Projekt C

Unresolved stellar populations with MUSE

Prof. Dr. Martin M. Roth (AIP, advisor) and Prof. Dr. Wolf-Rainer Hamann (UP, co-advisor)

 

Background: While galaxies in the Local Group can be routinely resolved into individual stars, at least above a certain luminosity threshold, the light from more distant systems carries inevitably the collective signal of many stars. During the last decade the integral field spectroscopy enormously improved our understanding of nearby galaxies. The success of integral field spectroscopy is based on the fact that spectra can be resolved in the spatial dimension.

Aims: The new integral field spectrograph MUSE, successfully commissioned at the ESO Very Large Telescope in Chile, is the first panoramic integral field spectrograph with good spectral and spatial resolution. MUSE data of nearby Galaxies are used to study the stellar population kinematics and composition.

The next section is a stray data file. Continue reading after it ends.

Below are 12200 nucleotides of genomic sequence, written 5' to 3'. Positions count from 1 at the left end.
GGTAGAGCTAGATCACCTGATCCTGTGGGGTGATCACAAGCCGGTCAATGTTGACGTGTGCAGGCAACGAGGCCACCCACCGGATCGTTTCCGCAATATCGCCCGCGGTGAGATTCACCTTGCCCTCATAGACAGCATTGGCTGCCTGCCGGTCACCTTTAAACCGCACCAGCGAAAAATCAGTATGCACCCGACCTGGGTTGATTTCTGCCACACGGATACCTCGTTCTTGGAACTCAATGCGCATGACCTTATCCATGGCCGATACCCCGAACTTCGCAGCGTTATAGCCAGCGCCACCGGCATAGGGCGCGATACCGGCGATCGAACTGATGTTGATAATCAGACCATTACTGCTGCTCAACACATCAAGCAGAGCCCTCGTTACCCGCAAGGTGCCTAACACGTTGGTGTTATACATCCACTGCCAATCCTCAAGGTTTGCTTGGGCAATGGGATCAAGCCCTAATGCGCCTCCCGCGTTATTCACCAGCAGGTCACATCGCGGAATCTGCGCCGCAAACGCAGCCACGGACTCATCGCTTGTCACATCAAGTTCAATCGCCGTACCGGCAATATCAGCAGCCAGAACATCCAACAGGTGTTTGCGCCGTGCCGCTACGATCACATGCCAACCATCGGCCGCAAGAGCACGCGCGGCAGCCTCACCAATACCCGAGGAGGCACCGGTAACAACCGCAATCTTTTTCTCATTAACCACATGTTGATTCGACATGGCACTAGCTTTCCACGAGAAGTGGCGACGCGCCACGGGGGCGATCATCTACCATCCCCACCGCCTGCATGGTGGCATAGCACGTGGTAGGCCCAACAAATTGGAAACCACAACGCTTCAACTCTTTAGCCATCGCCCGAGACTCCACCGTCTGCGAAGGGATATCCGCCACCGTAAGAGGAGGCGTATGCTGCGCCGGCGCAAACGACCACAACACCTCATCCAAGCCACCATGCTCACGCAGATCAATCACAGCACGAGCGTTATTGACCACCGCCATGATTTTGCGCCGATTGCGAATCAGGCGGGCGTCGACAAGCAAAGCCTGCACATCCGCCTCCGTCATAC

Methods: The stellar population is investigated using in house state of the art population synthesis codes. We will in detail study the spatial distribution of stellar parameters (e.g. metallicity gradients) to reveal the assembly history of the galaxy. These data enable us to discriminate between different galaxy evolution models and merging scenarios.

 

Bibliography